Hey Lafiametta, can you continue that sasil story with Hasil showing Sally Ann around his home and him being nervous about what she thinks? Thanks!!
Sally-Ann hadn’t really known what to expect. She’d been camping a couple of times, out in the woods as part of a school trip, but that had involved tents and sleeping bags and traipsing off into the trees with a roll of toilet paper. And it was all very temporary, just a few days outside, with the bugs and the dirt, the nighttime silence so loud she could barely sleep.
But up on this mountain, where he lived – through summers and winters and the pouring rain and the blanketing snow – everything seemed strange and foreign, like it was from another world.
Hasil’s cabin was just like he had described it, set into the trees, with the two-sided porch and the open windows, although, if she were being honest with herself, she was pretty shocked at how small it was. It seemed impossible that someone could live there, with no space to move around, no real place to put anything.
It was only once she stepped inside that she understood. There was a mattress laid across a cot on one side of the room, filling most of it, and two chairs siting against the other wall. There were a few things here and there – a pile of clothes, another pair of boots, a few carved animals in various states of completion – but most of all she was struck by how little there was. She thought back to her own room, all her books, her childhood stuffed animals, her closet full of clothes, the band posters lining her walls.
He was watching her, she could tell, trying to gauge her reaction to seeing his home, and for once he seemed quieter, less sure of himself.
“So, uh… this is where I live,” he said, throwing his hands out in the air for emphasis. “It’s not that big, I know, but…”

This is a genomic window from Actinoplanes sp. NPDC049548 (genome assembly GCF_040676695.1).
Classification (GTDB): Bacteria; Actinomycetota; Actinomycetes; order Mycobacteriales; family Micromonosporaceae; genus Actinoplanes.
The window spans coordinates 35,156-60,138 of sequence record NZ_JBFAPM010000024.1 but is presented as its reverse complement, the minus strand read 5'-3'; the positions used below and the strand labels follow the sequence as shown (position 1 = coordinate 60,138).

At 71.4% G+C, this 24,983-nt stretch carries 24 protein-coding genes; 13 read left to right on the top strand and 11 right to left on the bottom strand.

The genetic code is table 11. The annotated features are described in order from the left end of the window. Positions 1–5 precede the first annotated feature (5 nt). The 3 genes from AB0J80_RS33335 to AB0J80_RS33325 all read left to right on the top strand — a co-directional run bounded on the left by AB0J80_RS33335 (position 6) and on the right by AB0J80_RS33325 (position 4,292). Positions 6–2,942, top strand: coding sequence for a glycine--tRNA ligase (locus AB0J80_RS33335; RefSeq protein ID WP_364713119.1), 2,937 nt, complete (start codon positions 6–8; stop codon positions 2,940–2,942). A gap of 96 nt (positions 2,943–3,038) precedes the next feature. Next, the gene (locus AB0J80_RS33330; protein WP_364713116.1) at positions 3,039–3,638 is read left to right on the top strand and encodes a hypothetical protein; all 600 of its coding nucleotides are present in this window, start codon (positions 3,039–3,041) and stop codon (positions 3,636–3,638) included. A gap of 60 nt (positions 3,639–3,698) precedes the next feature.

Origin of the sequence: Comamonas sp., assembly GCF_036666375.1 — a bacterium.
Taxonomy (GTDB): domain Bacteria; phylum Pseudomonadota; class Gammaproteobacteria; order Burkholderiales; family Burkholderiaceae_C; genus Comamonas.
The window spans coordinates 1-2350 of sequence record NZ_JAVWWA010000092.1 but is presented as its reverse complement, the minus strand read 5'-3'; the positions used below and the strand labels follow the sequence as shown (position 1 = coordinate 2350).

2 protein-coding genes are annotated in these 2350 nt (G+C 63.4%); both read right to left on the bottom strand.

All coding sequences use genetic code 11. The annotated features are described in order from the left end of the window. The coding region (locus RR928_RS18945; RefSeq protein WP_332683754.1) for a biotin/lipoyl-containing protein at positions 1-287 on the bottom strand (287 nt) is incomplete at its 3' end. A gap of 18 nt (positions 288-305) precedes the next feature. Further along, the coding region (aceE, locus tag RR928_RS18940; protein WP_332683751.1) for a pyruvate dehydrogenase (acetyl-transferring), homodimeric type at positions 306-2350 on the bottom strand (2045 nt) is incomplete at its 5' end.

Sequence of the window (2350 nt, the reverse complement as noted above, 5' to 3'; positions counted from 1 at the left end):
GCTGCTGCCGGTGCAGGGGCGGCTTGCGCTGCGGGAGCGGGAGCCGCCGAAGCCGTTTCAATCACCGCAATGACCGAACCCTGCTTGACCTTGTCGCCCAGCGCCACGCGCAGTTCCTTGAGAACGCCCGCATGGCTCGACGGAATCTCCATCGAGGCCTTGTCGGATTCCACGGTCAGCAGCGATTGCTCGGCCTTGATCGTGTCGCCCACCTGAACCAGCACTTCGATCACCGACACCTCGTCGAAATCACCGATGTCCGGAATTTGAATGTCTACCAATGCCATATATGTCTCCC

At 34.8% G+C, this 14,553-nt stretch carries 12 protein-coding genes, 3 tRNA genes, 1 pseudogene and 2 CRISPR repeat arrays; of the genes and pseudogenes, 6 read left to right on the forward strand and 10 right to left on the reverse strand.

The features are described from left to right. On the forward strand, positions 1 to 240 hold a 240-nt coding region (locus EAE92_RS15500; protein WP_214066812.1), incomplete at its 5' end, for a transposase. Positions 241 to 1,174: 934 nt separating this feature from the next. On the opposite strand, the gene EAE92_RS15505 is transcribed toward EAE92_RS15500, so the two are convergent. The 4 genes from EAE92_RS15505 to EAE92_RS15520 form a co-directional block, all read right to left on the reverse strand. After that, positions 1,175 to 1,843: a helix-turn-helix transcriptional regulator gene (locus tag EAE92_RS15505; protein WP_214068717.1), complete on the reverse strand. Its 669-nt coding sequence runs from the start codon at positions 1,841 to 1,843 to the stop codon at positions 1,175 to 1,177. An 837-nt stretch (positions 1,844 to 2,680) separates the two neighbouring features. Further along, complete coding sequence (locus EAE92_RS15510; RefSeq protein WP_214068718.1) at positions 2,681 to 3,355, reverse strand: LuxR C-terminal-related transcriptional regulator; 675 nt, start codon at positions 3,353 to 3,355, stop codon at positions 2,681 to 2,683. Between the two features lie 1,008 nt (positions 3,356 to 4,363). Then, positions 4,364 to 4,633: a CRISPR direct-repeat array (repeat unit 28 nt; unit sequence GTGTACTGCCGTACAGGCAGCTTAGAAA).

“It’s great,” she said, walking towards the mattress and taking a seat. There was a quilt laid across the top, its pattern a beautiful design of overlapping diamonds, even as the colors in the fabric had started to gently fade. She wondered if he had pulled it out especially for her.
“Well, you got yer bed right there,” he said, pointing towards where she was sitting. “For sleepin’ an’… uh, for…uh…” He trailed off, a sheepish grin flashing across his face. “An’, uh, yer chairs, for when ya’s got comp’ny. Ya can sit outside, too, watch th’ afternoon go by… An’…” He stopped, the smile fading. As if looking for something else to mention, he turned around, but quickly swiveled back to face her. “Well, that’s it… that’s everythin’…”
He gave her a little tight-lipped smile, but it didn’t reach all the way to his eyes.
But there was something else she had seen, something he hadn’t mentioned. In the corner, by the door, was a weathered wooden box, a little smaller than a shoe box, the sides of it stained a deep chestnut brown.
“What’s that?” she asked, nodding towards it.
“Oh, uh… jus’ some things I keep.” He didn’t elaborate, and she didn’t want to press him, not if he didn’t seem comfortable talking about it. But then he looked at her, tilting his head like he was thinking something over. “D’ya wan’ ta see it?” he asked, a cautious lilt in his voice.
“’Course,” she said. She would look at anything he was willing to share with her, and the box itself had piqued her curiosity.
“Okay,” he said, and walked over to pick it up. He sat down next to her, his weight on the mattress pulling her down against him a little. The box was now sitting in his lap, and he carefully moved to pull the lid off.
There wasn’t much in it, just a few odds and ends, but they seemed to be arranged deliberately, intentionally, as if he often found occasion to want to look at them.
The first thing she noticed – perhaps not surprisingly – was a carved wooden bird, but unlike the one he had given her before, this one had its wings outstretched, the tips of the feathers splayed like it was coasting on the wind. It was somewhat crudely made, though, rough scratches written across its surface, as if made by less than skilled hands.
“That was my firs’ one,” he said. “My grandfa’ helped me.”
She smiled, thinking of Hasil as a young boy, his child’s hands gripping onto the wooden figure.
Next to the bird, there was a pocket watch, bright silver and still on its chain. She guessed that the two hands had probably not moved for a long time.
“That was his, too,” Hasil added. “Not for tellin’ time, a’ course. We don’t really worry ‘bout that none. But he liked to carry it ‘round in his pocket, an’ som’times he let me polish it.”